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Maker(s):Field, Erastus Salisbury
Culture:American (1805-1900)
Title:painting: The Buffalo Hunt
Date Made:ca. 1870
Materials:oil, canvas, wood
Place Made:United States; Massachusetts; Sunderland?
Measurements:framed: 30 in x 38 in; 76.2 cm x 96.52 cm
Accession Number:  HD 2004.43
Credit Line:Hall and Kate Peterson Fund for Paintings, Prints, Drawings and Photographs
Museum Collection:  Historic Deerfield

Framed oil painting, "The Buffalo Hunt," painted by Erastus Salisbury Field (1805-1900). The painting probably descended in the Hubbard family to Parker Dole Hubbard (1919-1994) whose wife, Louise Acuff Hubbard, sold the painting to Historic Deerfield. Parker Dole Hubbard was the son of George Caleb Hubbard (b.1878) and Florence Graves Hubbard, grandson of Parker Dole Hubbard (1825-1895) and Elizabeth Newton Hubbard (1842-1915), great-grandson of Ashley Hubbard (1792-1861) and Betsey Dole Hubbard (1794-1862), and great-great-grandson of Caleb Hubbard (1754-1850) and Lucretia Ashley Hubbard (1792-1853) of the Hubbard Tavern in the Plumtree section of Sunderland. Born in Leverett, Mass., Field worked mainly painting the middle-class citizens of rural New England. Though he studied painting with Samuel F. B. Morse (1791-1872) in New York for 3 months from Dec. 1824 to Feb. 1825, Field continued to paint in a country style. His portraits, with their flat compositions and blunt directness, were popular in rural towns and small cities along the Connecticut River Valley, from Greenfield and Northampton in the north to Hartford and New Haven in the south. His rapid style conveyed details of clothing and facial expressions with minimum brushwork; Field could complete a full portrait of an adult sitter in a day's time at a cost of $5, and created over 1500 paintings over his career. Although each portrait captures a distinct personality, his portraits share stiffly formal characteristics such as refined silk dresses, woolen coats, and mahogany furniture, along with other symbols of fashion, status, education, and civic-mindedness. The early portraits often depict their subjects with triangular-shaped shoulders and elf-like ears. The nephew of Lucretia Ashley Hubbard and Caleb Hubbard, Field stayed with the Hubbard family in Plumtrees from 1836, off and on during his career, and painted 11 members of the family. HD's collection of Hubbard family portraits by Field include: Caleb Hubbard (HD 89.044) and his wife, Lucretia Ashley Hubbard (HD 89.045); their son, Ashley Hubbard (HD 89.010) and two of his wife, Betsy Dole Hubbard (HD 89.010 and 89.046); and children, Israel Wales Hubbard (HD 2005.1), Nancy Henderson Hubbard (HD 2005.2), Parker Dole Hubbard (2005.21), Stephen Ashley Hubbard (HD 91.002), and Elizabeth Peck Hubbard (HD 91.002). After decades as an itinerant portrait painter, Field met the new competition from photography (introduced by his former teacher, Morse) by using the technology to provide his portraits with sharper realism; he later became interested in romantic, imaginative landscapes that illustrate religious allegories, and political and historical narratives, the best-known being his "Historical Monument of the American Republic" in the Museum of Fine Arts, Springfield, Mass. For this painting, Field drew on images, widely available in the press, of one of the most popular themes of western life, the buffalo hunt. Although Anglo tourists, frontiersmen and Natvie American alike hunted buffalo on horseback and using modern firearms, Field depicted Native American men in non-western dress, two on white horses and three on brown horses, attacking a buffalo herd with bows and arrows, across an arid landscape with a butte rising in the background. Field's scene conjures a "pure" American west as it might have appeared before the arrival of the Europeans.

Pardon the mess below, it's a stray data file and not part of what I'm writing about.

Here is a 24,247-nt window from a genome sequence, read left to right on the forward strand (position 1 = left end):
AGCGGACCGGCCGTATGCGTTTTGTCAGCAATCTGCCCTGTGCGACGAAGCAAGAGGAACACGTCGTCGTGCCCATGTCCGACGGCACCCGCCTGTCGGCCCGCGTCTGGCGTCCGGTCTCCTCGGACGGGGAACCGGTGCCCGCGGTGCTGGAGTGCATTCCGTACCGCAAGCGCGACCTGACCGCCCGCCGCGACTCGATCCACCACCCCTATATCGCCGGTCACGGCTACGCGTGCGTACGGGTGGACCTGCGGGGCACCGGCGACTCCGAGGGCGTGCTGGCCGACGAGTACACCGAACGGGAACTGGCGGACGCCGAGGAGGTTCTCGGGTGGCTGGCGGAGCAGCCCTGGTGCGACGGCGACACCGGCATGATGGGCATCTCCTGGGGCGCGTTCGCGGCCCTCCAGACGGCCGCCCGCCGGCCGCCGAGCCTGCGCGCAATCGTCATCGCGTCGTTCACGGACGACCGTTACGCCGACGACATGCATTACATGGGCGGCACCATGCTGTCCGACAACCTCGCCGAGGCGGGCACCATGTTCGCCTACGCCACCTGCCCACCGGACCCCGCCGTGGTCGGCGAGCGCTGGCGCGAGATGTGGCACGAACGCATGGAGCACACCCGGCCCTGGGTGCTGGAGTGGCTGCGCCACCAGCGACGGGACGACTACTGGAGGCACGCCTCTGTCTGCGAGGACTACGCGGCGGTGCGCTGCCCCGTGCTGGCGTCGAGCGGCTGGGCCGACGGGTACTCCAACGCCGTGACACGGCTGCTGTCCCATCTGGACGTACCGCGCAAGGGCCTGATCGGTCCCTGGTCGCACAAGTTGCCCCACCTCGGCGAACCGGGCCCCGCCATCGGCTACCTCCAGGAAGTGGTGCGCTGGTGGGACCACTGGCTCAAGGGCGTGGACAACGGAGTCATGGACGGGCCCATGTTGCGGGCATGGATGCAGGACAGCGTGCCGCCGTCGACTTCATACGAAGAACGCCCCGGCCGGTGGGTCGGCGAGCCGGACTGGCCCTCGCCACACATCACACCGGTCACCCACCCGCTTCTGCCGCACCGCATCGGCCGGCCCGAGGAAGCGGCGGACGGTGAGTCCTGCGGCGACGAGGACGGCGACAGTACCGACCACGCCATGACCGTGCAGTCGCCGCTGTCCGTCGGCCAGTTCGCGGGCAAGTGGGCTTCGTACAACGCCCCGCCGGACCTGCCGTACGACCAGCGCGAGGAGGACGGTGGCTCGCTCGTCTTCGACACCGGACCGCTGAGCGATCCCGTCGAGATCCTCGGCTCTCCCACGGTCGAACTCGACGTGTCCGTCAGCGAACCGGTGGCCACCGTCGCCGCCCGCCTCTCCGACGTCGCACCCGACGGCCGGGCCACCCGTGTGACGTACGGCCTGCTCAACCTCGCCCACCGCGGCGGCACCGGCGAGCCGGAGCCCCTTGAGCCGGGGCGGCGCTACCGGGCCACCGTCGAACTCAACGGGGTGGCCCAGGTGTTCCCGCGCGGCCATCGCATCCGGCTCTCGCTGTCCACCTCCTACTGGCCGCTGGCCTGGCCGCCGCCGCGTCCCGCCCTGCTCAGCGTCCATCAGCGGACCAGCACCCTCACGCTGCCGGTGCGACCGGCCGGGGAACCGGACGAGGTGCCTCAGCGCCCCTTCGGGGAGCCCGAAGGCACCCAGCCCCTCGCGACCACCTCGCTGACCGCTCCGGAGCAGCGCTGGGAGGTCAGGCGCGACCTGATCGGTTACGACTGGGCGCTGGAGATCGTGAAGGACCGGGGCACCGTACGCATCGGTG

Native American

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